That's number three. Therefore, do not let sin reign in your mortal bodies so that you obey its evil desires. Do not offer the parts of your body to sin as instruments of wickedness, but rather, offer yourselves to God as those who have been brought from death to life, and offer the parts of your body to him as instruments of righteousness.
Just as you used to offer the parts of your body in slavery to impurity and to ever-increasing wickedness, so now offer them in slavery to righteousness, leading to holiness. Brothers and sisters, we've been transformed. As we read it, sang in that hymn, we've been transformed. God has filled us with the Holy Spirit and given us his word that by faith, we would honor and glorify him in our daily lives, and that is our spiritual service of worship. Our day-to-day lives living for him.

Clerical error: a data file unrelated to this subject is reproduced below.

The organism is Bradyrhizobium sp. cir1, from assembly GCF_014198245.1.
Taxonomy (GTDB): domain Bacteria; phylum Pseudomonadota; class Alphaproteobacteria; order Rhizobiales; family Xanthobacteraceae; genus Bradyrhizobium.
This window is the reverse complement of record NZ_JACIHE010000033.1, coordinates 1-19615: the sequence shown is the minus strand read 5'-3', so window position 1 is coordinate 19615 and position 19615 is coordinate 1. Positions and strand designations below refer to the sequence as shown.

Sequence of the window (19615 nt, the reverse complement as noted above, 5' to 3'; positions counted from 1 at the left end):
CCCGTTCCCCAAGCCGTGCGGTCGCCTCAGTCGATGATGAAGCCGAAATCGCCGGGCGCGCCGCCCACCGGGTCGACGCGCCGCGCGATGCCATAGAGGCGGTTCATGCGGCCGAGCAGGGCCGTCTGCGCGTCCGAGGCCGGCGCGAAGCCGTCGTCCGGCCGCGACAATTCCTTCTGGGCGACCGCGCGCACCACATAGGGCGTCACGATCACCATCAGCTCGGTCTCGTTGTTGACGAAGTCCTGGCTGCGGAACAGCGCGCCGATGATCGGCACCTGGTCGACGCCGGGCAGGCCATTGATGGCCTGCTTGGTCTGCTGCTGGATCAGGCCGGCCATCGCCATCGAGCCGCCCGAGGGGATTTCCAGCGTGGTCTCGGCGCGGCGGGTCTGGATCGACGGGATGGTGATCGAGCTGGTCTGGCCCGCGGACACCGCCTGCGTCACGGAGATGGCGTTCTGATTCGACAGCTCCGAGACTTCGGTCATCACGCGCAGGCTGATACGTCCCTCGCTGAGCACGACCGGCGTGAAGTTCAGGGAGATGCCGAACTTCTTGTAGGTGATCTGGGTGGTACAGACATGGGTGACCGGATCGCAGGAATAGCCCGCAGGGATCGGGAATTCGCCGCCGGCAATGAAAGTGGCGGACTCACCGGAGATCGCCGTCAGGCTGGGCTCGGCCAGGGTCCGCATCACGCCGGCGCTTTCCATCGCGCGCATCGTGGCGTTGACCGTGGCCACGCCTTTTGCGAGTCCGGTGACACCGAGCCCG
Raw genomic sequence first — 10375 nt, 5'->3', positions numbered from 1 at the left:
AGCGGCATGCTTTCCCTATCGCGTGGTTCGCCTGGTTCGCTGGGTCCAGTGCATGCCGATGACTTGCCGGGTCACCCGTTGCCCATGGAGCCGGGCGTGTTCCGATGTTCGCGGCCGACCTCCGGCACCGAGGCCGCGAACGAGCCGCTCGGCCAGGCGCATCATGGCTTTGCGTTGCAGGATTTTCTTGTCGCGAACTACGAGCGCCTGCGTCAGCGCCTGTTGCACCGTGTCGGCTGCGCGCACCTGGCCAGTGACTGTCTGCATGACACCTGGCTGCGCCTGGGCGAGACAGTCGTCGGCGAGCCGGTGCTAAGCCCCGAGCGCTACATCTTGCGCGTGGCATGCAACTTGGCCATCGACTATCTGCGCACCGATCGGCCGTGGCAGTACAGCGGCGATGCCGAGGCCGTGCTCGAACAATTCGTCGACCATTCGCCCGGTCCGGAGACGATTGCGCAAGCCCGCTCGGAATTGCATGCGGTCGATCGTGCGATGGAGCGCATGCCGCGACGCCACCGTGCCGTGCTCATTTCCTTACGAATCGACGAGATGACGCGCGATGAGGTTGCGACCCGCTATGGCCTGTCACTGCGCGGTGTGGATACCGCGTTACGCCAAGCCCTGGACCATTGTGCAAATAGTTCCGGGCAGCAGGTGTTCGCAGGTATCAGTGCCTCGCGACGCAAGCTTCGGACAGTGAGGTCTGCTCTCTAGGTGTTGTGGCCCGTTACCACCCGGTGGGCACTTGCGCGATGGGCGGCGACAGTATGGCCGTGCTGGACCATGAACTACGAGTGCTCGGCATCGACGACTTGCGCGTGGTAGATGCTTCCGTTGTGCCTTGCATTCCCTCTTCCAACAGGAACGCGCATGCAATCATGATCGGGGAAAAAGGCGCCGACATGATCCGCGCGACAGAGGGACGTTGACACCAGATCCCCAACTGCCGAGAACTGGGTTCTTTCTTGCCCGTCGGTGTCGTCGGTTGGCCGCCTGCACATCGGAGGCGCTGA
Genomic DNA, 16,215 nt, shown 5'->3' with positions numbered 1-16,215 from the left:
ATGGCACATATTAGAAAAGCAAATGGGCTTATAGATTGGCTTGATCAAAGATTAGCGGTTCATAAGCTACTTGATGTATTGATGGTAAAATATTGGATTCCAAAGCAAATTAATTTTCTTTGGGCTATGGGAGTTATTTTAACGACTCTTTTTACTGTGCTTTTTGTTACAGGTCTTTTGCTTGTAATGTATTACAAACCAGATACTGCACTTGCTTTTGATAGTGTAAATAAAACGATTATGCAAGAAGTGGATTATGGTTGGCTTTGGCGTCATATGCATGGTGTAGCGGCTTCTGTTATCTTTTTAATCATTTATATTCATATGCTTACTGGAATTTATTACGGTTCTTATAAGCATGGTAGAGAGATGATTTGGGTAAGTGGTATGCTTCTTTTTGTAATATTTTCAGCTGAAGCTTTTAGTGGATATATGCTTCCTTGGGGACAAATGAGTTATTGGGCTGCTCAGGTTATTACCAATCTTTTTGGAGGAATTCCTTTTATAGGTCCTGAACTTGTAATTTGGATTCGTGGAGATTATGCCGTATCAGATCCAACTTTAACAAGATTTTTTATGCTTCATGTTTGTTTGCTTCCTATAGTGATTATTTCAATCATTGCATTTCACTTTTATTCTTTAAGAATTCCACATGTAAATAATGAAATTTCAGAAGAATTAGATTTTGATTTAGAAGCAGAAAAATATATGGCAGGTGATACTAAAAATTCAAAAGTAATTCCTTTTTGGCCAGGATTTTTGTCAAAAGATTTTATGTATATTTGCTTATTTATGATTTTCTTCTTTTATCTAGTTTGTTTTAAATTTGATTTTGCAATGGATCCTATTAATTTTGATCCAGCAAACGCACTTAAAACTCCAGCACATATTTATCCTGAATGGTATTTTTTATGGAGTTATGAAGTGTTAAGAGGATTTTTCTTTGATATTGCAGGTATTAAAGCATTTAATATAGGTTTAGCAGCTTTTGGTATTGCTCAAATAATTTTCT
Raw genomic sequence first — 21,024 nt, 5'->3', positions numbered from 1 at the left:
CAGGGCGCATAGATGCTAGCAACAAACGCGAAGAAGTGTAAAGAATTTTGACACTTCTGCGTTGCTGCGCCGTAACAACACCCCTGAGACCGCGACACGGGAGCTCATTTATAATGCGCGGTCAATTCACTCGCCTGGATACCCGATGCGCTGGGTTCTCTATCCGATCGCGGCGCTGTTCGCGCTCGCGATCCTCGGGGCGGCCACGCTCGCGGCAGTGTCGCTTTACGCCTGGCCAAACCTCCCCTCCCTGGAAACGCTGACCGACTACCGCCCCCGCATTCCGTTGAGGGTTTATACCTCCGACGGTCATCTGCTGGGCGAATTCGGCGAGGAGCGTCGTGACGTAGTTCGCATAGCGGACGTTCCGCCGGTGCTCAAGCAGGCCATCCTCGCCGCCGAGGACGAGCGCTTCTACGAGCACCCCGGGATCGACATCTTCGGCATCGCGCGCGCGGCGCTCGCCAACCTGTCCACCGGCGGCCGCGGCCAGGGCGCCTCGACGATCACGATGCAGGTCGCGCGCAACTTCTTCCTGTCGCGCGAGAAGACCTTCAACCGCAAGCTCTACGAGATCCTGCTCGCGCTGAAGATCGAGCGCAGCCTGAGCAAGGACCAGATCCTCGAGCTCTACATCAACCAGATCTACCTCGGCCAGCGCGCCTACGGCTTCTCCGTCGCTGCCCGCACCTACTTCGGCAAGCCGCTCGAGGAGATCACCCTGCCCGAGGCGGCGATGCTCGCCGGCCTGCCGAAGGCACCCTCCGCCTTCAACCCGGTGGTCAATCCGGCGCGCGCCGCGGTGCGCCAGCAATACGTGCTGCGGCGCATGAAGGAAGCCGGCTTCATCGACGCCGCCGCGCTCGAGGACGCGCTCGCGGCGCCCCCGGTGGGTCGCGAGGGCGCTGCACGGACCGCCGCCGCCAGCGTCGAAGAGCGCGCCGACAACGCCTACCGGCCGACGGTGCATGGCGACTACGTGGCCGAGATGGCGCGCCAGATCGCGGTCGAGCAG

Let us pray. Dear Heavenly Father, we thank you that you have done all this for us. We were once your enemies.
But you loved us. You were faithful. Even with Jacob, Father, in your promises to him, Jacob I have loved and Esau I have hated, Father, you have been faithful to your promises to save a people, that the gospel would go out to the nations that we are the recipients of, even here in 2022, 21, whatever. I pray, Father, in Jesus' name, that in our lives, Lord, you would be glorified. I pray, Father, that as we live our day-to-day lives, that we would take into account not only temptations that come our way, but choose to be holy. Come, Holy Spirit, and inspire us. Capture our minds in the life that we should live as living sacrifices to bring honor and glory to you, Lord Jesus, in whose name we pray. Amen.
Whisper: medium.en / 2023-05-29 10:58:23 / 2023-05-29 11:13:53 / 16